Banksy Mural Taps Steve Jobs’s Syrian Heritage to Bring Attention to Refugees in France

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English graffiti artist and activist Banksy painted a mural in France using Steve Jobs's image to highlight the plight of refugees in Calais's so-called "Jungle" refugee camp. The mural was painted on the walls of a concrete bridge running through the camp, which is dominated by Syrians fleeing the war in that country.

Banksy Mural of Steve Jobs

Steve Jobs Mural by Banksy
Photo credit: Banksy's website

Mr. Jobs, the biological son of a Syrian immigrant, is featured in the mural with a Mac in one hand and a bag of possessions over his other shoulder. The Jungle is where many Syrians and other refugees have gathered as they try to illegally reach England. Their presence, coupled with the terrorist attacks in Paris last month, has ignited anti-immigration attitudes in Europe and the U.S. alike.

Banksy Mural with Steve Jobs

Steve Jobs Mural by Banksy
Photo credit: Banksy's website

Banksy's message‚ which came with a rare statement issued to the BBC, is to promote the benefits of immigration. That statement:

We're often led to believe migration is a drain on the country's resources but Steve Jobs was the son of a Syrian migrant. Apple is the world's most profitable company, it pays over $7bn (£4.6bn) a year in taxes - and it only exists because they allowed in a young man from Homs.

In the image below are graffiti messages that are, according to the BBC, technically unrelated to Banksy's mural.

Banksy Mural with Steve Jobs

Steve Jobs Mural by Banksy
Photo credit: Banksy's website

A closeup of Steve Jobs's fact currently adorns the landing page of Banksy's site. The artist painted other murals while at the camp, and those images are included in the gallery focusing on the mural of Mr. Jobs.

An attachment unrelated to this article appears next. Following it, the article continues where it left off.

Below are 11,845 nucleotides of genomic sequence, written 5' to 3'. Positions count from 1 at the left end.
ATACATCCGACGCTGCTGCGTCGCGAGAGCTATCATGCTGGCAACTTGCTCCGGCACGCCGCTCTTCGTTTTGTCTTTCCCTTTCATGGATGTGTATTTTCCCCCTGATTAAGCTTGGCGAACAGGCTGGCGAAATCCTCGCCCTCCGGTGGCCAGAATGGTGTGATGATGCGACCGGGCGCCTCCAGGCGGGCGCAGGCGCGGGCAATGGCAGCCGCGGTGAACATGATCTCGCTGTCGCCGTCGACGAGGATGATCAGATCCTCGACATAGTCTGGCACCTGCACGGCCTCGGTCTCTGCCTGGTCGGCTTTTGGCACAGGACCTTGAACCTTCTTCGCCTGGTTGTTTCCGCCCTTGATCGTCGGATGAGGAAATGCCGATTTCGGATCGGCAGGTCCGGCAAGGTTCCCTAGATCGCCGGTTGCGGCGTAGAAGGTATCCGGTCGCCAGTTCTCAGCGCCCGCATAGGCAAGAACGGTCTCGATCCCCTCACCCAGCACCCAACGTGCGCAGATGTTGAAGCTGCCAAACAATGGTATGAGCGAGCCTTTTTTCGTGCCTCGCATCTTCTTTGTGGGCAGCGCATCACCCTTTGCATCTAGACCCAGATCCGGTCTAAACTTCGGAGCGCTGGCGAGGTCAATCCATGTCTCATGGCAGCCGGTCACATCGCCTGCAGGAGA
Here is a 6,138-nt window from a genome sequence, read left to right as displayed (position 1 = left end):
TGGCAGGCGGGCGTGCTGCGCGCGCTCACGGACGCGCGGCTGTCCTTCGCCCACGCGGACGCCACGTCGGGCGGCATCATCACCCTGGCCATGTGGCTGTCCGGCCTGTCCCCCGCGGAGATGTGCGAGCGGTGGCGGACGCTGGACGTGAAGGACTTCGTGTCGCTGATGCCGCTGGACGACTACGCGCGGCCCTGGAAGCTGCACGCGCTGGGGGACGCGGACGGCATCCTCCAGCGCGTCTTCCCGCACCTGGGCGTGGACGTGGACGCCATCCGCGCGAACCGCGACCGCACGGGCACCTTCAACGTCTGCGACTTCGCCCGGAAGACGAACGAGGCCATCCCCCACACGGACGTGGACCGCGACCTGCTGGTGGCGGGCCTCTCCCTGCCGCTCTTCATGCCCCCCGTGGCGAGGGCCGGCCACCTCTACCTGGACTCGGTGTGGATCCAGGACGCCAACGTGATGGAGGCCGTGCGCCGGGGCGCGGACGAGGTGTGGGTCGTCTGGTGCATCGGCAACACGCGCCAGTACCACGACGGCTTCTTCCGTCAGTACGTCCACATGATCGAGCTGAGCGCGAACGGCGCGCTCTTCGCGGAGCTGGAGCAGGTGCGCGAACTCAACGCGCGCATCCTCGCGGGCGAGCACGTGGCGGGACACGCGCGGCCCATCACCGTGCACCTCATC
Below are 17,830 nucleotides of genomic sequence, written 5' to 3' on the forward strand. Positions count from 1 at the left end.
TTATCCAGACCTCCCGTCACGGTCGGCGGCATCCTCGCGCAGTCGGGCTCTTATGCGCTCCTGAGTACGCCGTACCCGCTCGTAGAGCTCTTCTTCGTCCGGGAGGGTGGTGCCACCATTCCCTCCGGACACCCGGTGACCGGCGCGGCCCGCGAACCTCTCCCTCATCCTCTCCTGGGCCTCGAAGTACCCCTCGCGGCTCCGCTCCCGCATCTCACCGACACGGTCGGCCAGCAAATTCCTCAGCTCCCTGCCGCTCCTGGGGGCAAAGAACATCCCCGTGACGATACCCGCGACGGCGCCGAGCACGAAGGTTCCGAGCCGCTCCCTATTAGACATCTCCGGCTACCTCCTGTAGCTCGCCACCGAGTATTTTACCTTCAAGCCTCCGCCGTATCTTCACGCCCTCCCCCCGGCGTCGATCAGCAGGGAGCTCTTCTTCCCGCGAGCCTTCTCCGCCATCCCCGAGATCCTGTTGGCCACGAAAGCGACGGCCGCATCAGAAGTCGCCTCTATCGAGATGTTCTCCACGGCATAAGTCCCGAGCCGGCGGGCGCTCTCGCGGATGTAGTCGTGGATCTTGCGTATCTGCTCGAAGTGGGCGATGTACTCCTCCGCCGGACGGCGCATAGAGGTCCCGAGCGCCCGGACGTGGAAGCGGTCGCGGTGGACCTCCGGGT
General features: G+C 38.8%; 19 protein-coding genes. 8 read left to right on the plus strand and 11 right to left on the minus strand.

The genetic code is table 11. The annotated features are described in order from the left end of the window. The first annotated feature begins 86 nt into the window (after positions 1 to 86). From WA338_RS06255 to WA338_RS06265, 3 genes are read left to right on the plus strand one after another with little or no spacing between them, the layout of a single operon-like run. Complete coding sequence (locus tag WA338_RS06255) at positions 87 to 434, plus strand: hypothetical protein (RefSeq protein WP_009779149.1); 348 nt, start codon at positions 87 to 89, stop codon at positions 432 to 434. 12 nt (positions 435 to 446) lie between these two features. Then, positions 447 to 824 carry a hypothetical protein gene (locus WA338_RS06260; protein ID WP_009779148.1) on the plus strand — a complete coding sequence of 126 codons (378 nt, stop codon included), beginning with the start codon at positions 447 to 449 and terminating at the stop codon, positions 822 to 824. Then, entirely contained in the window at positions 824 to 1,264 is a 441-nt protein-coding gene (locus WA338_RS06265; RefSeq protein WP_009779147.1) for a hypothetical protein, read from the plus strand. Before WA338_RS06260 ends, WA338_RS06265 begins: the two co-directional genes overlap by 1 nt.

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Very nice. It makes a good point: Immigration is almost always a good thing in the long run. Banksy is one of the top artists of this era. You know for a long time I was ambivalent because he works in a form that’s criticized as vandalism and by its nature temporary. But I’ve come to respect his work as being on a par with any of the last centuries greats, and far better and more significant than some. As far as being temporary, as long as there’s photographs, they’ll live on.

That said there is one other point I want to make.

I’m just enough of a geek to notice.

And enough of a git to point it out.

That’s an original Macintosh.

You’re holding it wrong.

(I’m sorry)


You’re not alone, geoduck. I noticed it right away too.

On Banksy: does he paint in water-soluble paint? Is that what makes his art temporary?


No I was more referring to it being a type of graffiti art. It isn’t held in a gallery. It isn’t protected from vandalism. The building owner could decide to paint over it or tear the structure down. There is no pretence about it lasting as long as a Matisse or a Da Vinci.

Bryan Chaffin

Geoduck, I hadn’t noticed that!

Related: your delivery and setup was awesome. smile

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